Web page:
A new state law aimed at making methamphetamine production more difficult will take effect in mid-January of 2011.
Representative Matt Baker says his law will prohibit the over-the-counter sale of cold medications commonly used to concoct methamphetamine, or “meth.” The Bradford County Republican says those medications, such as Sudafed and Claritin, will be sold in limited numbers from a counter or locked cabinet effective January 23.
Baker says now that the new regulations will match standing federal law, Pennsylvania won’t have to rely on federal law enforcement alone when dealing with meth production.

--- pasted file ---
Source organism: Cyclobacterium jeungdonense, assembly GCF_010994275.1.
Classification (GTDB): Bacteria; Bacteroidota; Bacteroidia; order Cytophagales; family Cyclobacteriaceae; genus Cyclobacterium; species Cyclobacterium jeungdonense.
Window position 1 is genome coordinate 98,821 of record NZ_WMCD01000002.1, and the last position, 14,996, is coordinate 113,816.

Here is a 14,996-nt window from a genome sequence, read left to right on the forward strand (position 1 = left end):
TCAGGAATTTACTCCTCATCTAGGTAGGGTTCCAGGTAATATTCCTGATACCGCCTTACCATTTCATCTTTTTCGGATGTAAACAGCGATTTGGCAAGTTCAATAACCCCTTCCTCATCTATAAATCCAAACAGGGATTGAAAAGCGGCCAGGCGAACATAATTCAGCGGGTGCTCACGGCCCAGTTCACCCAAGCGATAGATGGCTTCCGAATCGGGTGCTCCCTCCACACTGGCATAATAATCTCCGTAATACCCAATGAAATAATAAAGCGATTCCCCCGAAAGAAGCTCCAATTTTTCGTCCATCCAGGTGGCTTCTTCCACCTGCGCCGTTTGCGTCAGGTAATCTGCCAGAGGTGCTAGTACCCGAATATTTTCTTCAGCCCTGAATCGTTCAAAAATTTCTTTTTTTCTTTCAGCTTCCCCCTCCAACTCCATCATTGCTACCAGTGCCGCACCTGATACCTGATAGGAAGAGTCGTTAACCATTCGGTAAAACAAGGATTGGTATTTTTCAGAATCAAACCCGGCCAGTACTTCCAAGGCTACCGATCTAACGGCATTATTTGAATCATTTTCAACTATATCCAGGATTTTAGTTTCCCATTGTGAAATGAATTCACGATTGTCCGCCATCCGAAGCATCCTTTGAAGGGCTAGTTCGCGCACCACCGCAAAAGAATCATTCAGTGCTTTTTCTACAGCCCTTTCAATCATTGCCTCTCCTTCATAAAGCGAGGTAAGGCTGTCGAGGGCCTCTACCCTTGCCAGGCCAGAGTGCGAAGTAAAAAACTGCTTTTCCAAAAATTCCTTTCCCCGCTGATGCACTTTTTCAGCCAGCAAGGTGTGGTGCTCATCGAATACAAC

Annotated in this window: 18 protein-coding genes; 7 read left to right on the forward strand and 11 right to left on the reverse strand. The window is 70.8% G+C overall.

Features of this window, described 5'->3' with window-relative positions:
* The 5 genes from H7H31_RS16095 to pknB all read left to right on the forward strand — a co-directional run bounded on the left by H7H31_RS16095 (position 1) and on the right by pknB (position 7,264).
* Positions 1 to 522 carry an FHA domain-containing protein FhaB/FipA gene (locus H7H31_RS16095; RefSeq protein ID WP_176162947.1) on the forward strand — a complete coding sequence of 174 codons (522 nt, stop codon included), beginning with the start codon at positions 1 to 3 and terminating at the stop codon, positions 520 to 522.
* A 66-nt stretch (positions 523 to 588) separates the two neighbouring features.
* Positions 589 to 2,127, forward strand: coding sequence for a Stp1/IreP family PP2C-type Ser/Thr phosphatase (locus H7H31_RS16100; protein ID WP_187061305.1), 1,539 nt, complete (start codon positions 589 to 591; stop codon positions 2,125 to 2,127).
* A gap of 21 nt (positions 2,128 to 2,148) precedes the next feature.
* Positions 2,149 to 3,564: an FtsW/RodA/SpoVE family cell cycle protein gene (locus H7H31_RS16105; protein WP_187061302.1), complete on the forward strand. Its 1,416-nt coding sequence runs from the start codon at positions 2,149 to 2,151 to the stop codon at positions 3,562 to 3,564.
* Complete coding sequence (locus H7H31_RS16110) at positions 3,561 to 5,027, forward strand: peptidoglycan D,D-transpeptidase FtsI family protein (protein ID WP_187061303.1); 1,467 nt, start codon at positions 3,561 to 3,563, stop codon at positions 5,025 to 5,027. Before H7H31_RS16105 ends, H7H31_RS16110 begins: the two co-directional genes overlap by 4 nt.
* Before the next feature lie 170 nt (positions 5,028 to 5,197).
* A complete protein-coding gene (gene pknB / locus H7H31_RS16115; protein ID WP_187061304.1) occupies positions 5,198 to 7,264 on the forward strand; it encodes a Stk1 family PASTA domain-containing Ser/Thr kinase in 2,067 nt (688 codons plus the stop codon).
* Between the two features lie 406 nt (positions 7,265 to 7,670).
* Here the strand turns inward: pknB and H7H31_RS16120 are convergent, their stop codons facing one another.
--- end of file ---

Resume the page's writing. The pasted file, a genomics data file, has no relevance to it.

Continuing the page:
Baker says the measure was partly inspired by a 2004 incident in Bradford County.
“Two deputy sheriffs were serving warrants on individuals suspected of production and illegal activity of methamphetamine, and they were actually murdered. So I felt compelled to do something in their name to try to restrict the illegal manufacture and distribution of meth.”
The representative says meth production mostly affects rural areas, where there’s plenty of room to build a laboratory for producing the drug. Baker says as Pennsylvania has the highest rural population in America, he hopes the law can lessen the burden on law enforcement agencies across the countryside.